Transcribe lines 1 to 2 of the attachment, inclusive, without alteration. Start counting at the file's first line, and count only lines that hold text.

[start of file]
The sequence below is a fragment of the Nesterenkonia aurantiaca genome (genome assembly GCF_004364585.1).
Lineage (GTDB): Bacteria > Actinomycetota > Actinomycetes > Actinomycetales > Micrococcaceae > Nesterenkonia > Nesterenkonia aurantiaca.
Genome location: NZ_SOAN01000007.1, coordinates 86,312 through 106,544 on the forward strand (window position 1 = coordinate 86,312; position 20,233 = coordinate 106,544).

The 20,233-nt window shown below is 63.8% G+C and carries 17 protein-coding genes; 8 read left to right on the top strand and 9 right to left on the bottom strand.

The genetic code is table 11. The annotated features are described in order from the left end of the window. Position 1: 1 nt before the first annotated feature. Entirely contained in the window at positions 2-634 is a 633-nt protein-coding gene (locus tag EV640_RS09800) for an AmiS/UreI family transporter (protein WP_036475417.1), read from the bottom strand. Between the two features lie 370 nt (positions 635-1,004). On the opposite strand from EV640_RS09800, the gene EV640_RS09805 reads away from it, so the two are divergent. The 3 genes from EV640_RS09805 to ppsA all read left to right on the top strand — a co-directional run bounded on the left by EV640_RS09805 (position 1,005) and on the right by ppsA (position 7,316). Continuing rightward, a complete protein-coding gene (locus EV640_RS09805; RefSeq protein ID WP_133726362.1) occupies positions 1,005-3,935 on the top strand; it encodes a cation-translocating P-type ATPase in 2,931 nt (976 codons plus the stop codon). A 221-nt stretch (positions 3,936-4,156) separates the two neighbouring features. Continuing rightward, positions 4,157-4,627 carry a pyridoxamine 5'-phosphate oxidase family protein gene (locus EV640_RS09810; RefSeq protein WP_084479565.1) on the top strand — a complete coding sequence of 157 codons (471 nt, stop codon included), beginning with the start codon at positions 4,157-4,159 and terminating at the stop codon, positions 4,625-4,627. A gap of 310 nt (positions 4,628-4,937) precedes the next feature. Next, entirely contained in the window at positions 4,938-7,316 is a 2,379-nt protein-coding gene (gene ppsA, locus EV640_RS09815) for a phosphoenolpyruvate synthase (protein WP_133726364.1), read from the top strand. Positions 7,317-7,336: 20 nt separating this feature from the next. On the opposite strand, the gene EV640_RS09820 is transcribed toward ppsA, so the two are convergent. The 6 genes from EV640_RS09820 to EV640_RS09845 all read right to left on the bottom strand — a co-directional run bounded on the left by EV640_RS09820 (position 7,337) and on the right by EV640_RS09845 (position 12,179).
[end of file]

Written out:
The sequence below is a fragment of the Nesterenkonia aurantiaca genome (genome assembly GCF_004364585.1).
Lineage (GTDB): Bacteria > Actinomycetota > Actinomycetes > Actinomycetales > Micrococcaceae > Nesterenkonia > Nesterenkonia aurantiaca.